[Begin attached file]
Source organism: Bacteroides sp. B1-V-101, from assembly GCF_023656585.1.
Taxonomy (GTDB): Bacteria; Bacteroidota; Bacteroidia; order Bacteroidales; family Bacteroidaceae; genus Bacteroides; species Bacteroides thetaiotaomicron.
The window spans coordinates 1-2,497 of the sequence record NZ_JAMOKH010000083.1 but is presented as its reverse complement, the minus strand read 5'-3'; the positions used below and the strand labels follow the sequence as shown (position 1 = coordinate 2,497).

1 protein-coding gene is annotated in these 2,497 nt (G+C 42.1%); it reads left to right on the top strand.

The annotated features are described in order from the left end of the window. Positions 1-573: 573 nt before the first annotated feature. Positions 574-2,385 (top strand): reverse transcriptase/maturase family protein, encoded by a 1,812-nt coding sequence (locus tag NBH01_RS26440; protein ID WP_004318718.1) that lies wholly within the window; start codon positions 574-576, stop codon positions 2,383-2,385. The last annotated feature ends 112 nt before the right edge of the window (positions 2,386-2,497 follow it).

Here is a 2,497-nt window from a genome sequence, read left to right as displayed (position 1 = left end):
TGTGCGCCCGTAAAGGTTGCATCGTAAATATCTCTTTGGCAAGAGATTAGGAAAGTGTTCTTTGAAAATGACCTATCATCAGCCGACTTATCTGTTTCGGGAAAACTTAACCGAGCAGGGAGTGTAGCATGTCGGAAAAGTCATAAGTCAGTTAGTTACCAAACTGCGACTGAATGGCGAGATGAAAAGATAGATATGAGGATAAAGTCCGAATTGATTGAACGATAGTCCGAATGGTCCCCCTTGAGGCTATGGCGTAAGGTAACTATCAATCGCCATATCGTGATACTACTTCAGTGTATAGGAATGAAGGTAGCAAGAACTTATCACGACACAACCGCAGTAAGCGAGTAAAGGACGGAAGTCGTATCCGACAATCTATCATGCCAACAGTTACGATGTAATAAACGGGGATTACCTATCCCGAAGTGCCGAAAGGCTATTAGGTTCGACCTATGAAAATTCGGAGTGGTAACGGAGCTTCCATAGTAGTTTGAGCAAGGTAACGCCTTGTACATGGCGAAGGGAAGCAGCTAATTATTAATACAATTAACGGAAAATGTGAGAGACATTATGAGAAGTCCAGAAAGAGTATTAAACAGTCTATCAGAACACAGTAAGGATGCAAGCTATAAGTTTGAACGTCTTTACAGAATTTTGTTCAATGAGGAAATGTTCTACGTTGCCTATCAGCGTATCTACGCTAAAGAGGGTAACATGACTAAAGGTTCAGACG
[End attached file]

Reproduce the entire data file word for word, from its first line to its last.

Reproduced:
Source organism: Bacteroides sp. B1-V-101, from assembly GCF_023656585.1.
Taxonomy (GTDB): Bacteria; Bacteroidota; Bacteroidia; order Bacteroidales; family Bacteroidaceae; genus Bacteroides; species Bacteroides thetaiotaomicron.
The window spans coordinates 1-2,497 of the sequence record NZ_JAMOKH010000083.1 but is presented as its reverse complement, the minus strand read 5'-3'; the positions used below and the strand labels follow the sequence as shown (position 1 = coordinate 2,497).

1 protein-coding gene is annotated in these 2,497 nt (G+C 42.1%); it reads left to right on the top strand.

The annotated features are described in order from the left end of the window. Positions 1-573: 573 nt before the first annotated feature. Positions 574-2,385 (top strand): reverse transcriptase/maturase family protein, encoded by a 1,812-nt coding sequence (locus tag NBH01_RS26440; protein ID WP_004318718.1) that lies wholly within the window; start codon positions 574-576, stop codon positions 2,383-2,385. The last annotated feature ends 112 nt before the right edge of the window (positions 2,386-2,497 follow it).

Here is a 2,497-nt window from a genome sequence, read left to right as displayed (position 1 = left end):
TGTGCGCCCGTAAAGGTTGCATCGTAAATATCTCTTTGGCAAGAGATTAGGAAAGTGTTCTTTGAAAATGACCTATCATCAGCCGACTTATCTGTTTCGGGAAAACTTAACCGAGCAGGGAGTGTAGCATGTCGGAAAAGTCATAAGTCAGTTAGTTACCAAACTGCGACTGAATGGCGAGATGAAAAGATAGATATGAGGATAAAGTCCGAATTGATTGAACGATAGTCCGAATGGTCCCCCTTGAGGCTATGGCGTAAGGTAACTATCAATCGCCATATCGTGATACTACTTCAGTGTATAGGAATGAAGGTAGCAAGAACTTATCACGACACAACCGCAGTAAGCGAGTAAAGGACGGAAGTCGTATCCGACAATCTATCATGCCAACAGTTACGATGTAATAAACGGGGATTACCTATCCCGAAGTGCCGAAAGGCTATTAGGTTCGACCTATGAAAATTCGGAGTGGTAACGGAGCTTCCATAGTAGTTTGAGCAAGGTAACGCCTTGTACATGGCGAAGGGAAGCAGCTAATTATTAATACAATTAACGGAAAATGTGAGAGACATTATGAGAAGTCCAGAAAGAGTATTAAACAGTCTATCAGAACACAGTAAGGATGCAAGCTATAAGTTTGAACGTCTTTACAGAATTTTGTTCAATGAGGAAATGTTCTACGTTGCCTATCAGCGTATCTACGCTAAAGAGGGTAACATGACTAAAGGTTCAGACG